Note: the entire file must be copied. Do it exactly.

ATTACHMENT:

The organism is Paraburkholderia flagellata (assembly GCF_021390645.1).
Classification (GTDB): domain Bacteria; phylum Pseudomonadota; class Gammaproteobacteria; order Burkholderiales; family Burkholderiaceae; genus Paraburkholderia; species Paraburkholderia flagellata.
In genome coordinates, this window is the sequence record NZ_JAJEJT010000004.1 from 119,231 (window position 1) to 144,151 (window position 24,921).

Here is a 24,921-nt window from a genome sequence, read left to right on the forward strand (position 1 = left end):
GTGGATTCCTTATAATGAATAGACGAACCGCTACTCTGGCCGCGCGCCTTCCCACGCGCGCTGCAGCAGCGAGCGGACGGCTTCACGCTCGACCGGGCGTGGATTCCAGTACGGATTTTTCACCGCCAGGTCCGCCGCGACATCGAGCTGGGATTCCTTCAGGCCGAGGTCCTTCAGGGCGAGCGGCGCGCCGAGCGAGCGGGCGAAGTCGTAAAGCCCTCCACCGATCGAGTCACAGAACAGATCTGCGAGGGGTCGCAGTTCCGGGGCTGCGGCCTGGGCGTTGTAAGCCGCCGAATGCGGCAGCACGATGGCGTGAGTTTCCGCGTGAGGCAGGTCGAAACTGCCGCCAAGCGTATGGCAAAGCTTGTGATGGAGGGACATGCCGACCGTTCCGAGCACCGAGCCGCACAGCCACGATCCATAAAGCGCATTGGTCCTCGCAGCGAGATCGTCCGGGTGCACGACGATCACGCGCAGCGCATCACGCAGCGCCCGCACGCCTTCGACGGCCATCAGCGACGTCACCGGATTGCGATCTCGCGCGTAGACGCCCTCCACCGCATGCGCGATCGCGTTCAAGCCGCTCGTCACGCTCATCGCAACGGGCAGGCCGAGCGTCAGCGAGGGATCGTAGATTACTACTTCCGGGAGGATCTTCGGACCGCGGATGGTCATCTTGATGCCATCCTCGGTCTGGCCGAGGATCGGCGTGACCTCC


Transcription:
The organism is Paraburkholderia flagellata (assembly GCF_021390645.1).
Classification (GTDB): domain Bacteria; phylum Pseudomonadota; class Gammaproteobacteria; order Burkholderiales; family Burkholderiaceae; genus Paraburkholderia; species Paraburkholderia flagellata.
In genome coordinates, this window is the sequence record NZ_JAJEJT010000004.1 from 119,231 (window position 1) to 144,151 (window position 24,921).

Here is a 24,921-nt window from a genome sequence, read left to right on the forward strand (position 1 = left end):
GTGGATTCCTTATAATGAATAGACGAACCGCTACTCTGGCCGCGCGCCTTCCCACGCGCGCTGCAGCAGCGAGCGGACGGCTTCACGCTCGACCGGGCGTGGATTCCAGTACGGATTTTTCACCGCCAGGTCCGCCGCGACATCGAGCTGGGATTCCTTCAGGCCGAGGTCCTTCAGGGCGAGCGGCGCGCCGAGCGAGCGGGCGAAGTCGTAAAGCCCTCCACCGATCGAGTCACAGAACAGATCTGCGAGGGGTCGCAGTTCCGGGGCTGCGGCCTGGGCGTTGTAAGCCGCCGAATGCGGCAGCACGATGGCGTGAGTTTCCGCGTGAGGCAGGTCGAAACTGCCGCCAAGCGTATGGCAAAGCTTGTGATGGAGGGACATGCCGACCGTTCCGAGCACCGAGCCGCACAGCCACGATCCATAAAGCGCATTGGTCCTCGCAGCGAGATCGTCCGGGTGCACGACGATCACGCGCAGCGCATCACGCAGCGCCCGCACGCCTTCGACGGCCATCAGCGACGTCACCGGATTGCGATCTCGCGCGTAGACGCCCTCCACCGCATGCGCGATCGCGTTCAAGCCGCTCGTCACGCTCATCGCAACGGGCAGGCCGAGCGTCAGCGAGGGATCGTAGATTACTACTTCCGGGAGGATCTTCGGACCGCGGATGGTCATCTTGATGCCATCCTCGGTCTGGCCGAGGATCGGCGTGACCTCC